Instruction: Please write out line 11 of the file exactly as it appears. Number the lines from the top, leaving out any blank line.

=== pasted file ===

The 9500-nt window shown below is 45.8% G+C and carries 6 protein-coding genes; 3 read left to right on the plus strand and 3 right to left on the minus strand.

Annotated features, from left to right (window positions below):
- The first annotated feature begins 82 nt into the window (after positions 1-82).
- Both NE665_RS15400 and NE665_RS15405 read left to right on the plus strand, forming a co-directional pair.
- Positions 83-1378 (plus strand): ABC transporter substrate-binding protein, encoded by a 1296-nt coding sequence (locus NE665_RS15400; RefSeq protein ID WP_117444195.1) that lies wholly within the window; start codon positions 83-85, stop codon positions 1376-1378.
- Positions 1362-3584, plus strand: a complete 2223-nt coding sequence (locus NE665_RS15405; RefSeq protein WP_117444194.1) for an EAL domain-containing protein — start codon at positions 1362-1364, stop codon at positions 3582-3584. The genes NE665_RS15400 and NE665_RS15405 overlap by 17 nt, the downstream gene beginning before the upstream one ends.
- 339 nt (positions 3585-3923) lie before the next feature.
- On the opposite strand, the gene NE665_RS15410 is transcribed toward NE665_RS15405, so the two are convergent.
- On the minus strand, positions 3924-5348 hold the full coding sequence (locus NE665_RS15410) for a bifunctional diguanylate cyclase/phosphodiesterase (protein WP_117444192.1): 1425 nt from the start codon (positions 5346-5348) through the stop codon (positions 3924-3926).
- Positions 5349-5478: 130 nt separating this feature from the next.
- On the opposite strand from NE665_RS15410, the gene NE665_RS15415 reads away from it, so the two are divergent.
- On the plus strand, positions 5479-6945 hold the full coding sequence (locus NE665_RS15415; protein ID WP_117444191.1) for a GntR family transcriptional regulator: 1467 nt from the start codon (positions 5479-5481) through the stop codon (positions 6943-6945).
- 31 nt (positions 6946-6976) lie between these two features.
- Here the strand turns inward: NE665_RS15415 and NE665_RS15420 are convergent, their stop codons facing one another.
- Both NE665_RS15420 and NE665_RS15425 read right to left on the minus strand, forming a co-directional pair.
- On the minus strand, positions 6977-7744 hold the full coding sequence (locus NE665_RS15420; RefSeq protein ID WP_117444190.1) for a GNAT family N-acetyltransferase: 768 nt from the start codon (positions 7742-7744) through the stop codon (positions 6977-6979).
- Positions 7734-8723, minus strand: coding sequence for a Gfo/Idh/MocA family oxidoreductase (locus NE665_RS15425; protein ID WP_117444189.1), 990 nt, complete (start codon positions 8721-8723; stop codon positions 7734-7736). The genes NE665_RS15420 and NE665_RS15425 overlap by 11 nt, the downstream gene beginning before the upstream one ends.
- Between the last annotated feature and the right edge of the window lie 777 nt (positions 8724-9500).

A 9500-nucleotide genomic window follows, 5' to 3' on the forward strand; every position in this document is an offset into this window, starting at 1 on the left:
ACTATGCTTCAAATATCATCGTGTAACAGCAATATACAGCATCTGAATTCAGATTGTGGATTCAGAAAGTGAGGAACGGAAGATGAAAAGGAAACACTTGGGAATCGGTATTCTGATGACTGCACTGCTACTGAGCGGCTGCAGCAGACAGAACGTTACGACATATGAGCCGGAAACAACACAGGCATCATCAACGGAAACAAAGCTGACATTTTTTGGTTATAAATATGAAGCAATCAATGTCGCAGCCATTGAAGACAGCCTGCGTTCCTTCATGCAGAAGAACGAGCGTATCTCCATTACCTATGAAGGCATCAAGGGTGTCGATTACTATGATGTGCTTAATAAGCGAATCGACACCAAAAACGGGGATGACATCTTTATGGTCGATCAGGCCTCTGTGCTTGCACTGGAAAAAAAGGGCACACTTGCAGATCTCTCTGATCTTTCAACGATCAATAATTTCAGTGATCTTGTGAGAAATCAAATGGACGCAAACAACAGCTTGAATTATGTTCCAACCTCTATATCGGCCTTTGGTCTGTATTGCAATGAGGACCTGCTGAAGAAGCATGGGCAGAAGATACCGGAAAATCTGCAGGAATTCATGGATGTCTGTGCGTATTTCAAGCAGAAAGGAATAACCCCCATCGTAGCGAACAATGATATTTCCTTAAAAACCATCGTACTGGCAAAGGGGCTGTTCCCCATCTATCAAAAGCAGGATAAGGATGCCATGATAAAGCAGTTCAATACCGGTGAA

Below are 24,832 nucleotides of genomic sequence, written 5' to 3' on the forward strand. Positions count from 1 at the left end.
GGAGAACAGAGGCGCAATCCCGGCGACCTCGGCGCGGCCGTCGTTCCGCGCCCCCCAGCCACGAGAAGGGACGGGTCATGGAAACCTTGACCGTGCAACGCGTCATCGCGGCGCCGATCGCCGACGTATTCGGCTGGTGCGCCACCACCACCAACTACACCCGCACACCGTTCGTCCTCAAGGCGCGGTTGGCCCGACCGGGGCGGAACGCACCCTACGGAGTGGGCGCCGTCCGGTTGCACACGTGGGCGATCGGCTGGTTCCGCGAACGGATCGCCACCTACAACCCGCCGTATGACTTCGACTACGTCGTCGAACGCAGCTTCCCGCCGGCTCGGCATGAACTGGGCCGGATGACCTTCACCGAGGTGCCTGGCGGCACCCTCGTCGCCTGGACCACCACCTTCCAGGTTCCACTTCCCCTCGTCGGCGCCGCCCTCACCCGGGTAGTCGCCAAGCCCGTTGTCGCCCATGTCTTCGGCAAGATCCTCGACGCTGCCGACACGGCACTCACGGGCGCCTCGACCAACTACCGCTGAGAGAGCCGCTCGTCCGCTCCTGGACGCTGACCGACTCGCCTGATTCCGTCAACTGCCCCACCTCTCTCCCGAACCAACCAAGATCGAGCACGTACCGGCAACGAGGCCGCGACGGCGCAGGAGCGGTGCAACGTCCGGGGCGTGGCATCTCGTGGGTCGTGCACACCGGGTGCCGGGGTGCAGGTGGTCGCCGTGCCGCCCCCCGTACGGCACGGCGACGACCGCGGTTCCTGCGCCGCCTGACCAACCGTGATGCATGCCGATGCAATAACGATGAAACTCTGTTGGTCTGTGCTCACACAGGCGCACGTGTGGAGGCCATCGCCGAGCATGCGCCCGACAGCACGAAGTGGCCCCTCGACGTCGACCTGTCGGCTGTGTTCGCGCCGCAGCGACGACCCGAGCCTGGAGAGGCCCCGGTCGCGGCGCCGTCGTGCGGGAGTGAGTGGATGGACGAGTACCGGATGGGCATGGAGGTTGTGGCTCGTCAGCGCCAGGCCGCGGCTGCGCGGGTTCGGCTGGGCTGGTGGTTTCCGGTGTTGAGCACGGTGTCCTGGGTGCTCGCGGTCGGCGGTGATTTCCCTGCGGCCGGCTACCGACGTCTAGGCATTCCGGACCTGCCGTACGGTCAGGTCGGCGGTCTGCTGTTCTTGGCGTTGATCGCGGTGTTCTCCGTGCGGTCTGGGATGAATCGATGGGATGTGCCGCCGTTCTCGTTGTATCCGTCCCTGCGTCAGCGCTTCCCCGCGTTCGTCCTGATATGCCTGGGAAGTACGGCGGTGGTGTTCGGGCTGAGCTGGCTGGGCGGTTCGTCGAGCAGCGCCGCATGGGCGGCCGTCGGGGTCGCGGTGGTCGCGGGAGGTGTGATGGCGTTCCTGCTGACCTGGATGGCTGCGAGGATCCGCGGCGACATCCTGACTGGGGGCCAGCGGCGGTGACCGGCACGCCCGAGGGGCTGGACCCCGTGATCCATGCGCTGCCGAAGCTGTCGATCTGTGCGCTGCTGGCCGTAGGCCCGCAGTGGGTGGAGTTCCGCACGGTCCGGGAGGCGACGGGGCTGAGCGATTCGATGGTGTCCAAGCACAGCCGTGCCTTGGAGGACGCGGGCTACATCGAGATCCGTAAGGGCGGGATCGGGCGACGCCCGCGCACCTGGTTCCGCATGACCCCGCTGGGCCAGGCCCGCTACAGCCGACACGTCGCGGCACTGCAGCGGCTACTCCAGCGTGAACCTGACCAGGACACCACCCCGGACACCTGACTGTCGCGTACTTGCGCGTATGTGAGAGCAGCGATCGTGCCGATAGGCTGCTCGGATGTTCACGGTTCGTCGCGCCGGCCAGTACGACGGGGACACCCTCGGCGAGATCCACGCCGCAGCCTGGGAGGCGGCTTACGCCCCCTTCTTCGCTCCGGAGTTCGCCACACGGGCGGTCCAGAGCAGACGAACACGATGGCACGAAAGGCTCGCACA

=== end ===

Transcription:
- On the opposite strand from NE665_RS15410, the gene NE665_RS15415 reads away from it, so the two are divergent.